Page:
dilinesahip ol: Control your tongue. The tongue stands for communication and that it is often abused through untruths, but also through careless choice of words and can ultimately cause more suffering than perhaps a sword (e.g. perjury, slander, character assassination).

The prohibitions against killing, theft, slander and adultery apply

Alevis towards all people. In doing so, they want to promote humanity and coexistence among all people.

aleviten5Four goals

  • The first gate is Sharia, i.e. H. the acceptance of the laws and duties of the community in which you live.
  • The second goal is knowledge of individual rights and entitlements himself has and provides; d. H. what do I desire, what is mine?
  • The third gate is the knowledge of one's neighbour; d. H. what does the fellow human being desire, what belongs to fellow human beings?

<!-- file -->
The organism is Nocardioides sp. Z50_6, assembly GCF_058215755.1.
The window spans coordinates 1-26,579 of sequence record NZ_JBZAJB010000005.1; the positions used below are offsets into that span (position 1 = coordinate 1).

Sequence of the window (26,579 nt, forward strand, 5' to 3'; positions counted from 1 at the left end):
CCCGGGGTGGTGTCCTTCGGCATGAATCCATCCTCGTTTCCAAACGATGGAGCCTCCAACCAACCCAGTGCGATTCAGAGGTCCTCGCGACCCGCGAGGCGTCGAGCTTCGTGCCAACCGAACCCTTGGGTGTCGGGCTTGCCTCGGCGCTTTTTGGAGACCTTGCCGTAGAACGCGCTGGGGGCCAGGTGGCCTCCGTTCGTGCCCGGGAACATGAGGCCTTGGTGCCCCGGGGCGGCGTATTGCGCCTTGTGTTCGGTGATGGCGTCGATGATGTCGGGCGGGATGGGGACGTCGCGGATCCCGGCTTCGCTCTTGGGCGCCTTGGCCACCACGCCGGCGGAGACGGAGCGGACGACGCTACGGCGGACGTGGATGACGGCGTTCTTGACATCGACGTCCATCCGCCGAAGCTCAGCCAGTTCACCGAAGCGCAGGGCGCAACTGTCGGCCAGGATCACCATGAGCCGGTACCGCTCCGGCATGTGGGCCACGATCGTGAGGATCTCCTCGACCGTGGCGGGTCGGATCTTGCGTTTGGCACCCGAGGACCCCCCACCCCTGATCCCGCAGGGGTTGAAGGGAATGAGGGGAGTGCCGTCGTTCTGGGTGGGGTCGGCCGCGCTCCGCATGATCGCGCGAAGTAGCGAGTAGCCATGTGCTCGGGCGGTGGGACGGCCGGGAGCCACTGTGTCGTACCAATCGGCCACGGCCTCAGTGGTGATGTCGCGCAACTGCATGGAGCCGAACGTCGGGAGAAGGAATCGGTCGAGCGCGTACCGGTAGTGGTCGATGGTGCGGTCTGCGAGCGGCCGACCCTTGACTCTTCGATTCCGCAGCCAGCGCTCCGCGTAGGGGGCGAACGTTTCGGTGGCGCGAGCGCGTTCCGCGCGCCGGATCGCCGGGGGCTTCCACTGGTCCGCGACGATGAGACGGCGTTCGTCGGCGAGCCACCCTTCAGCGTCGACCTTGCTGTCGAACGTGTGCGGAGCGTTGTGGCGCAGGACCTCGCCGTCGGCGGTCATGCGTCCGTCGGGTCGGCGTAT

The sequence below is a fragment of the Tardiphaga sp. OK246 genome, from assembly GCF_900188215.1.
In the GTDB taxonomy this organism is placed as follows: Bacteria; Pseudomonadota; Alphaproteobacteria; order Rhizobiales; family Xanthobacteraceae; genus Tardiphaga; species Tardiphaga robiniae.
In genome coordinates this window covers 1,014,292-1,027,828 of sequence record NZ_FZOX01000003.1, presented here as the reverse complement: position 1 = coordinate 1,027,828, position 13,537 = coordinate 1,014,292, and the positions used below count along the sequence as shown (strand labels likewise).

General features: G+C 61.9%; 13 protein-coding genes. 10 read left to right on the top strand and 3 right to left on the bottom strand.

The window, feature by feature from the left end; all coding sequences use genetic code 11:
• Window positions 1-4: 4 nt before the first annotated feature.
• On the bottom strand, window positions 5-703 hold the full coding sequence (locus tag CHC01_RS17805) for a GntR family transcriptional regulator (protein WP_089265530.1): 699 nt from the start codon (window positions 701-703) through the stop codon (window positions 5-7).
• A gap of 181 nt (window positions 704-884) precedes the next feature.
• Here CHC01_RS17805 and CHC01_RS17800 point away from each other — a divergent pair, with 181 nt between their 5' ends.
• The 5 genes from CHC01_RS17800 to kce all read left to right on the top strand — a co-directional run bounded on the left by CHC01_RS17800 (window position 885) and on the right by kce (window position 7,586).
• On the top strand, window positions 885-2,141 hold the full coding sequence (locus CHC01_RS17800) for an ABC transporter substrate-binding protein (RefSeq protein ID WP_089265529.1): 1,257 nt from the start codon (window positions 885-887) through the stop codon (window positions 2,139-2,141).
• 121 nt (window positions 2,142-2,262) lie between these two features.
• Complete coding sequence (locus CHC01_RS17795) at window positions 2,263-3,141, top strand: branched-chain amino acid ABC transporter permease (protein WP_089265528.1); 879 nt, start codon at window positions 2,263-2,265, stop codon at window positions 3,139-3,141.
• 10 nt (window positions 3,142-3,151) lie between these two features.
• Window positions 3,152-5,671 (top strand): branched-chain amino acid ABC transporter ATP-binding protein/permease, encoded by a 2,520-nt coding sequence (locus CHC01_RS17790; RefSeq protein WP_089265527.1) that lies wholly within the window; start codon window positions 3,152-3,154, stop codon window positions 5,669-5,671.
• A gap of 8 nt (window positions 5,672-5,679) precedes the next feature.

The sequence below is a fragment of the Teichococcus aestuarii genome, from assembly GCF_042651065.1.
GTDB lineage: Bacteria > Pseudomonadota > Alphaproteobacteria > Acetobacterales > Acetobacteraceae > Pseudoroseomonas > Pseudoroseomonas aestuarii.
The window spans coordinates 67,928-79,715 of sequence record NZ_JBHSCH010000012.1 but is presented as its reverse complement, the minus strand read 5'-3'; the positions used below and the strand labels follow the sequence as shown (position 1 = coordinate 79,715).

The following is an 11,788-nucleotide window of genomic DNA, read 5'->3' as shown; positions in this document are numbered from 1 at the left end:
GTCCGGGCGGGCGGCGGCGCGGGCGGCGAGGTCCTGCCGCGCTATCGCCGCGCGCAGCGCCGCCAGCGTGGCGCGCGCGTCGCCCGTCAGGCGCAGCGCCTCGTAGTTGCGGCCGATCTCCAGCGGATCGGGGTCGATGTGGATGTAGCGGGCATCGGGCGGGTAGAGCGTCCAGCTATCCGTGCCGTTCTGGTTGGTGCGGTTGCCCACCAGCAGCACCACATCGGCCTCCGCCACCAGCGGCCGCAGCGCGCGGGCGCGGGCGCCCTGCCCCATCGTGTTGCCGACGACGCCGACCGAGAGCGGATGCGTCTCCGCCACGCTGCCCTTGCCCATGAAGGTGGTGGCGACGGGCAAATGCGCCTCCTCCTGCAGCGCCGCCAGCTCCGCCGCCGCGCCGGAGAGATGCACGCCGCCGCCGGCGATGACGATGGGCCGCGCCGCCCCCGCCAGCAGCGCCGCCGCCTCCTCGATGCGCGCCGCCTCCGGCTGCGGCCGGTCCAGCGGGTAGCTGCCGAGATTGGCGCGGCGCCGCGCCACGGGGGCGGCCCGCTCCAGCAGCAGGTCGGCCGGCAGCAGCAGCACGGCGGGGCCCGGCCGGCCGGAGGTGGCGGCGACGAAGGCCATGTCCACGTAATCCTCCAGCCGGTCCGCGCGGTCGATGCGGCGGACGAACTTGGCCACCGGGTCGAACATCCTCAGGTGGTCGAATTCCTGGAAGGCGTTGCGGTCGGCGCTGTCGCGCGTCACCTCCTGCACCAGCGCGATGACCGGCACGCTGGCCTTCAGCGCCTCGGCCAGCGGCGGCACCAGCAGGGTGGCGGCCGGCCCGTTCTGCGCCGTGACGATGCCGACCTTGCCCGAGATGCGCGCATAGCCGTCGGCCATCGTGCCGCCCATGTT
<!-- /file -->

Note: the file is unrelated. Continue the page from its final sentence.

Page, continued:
• Reaching the fourth gate continues the preoccupation with the rights andobligations of the community.


aleviten4Due to their oppression in the Ottoman Empire, most Alevis became At the beginning of the 20th century, initially a supporter of Kemal Ataturk, as it was a secular state gave them more freedom without a caliphate. Due to the new laws of the state However, all Alevi orders and sects were also closed. This is how the Haci Bektas became Veli-Tekke in Nevşehir converted into a museum. Despite the legal improvement came.There have been repeated pogroms against Alevis in Turkey's recent history.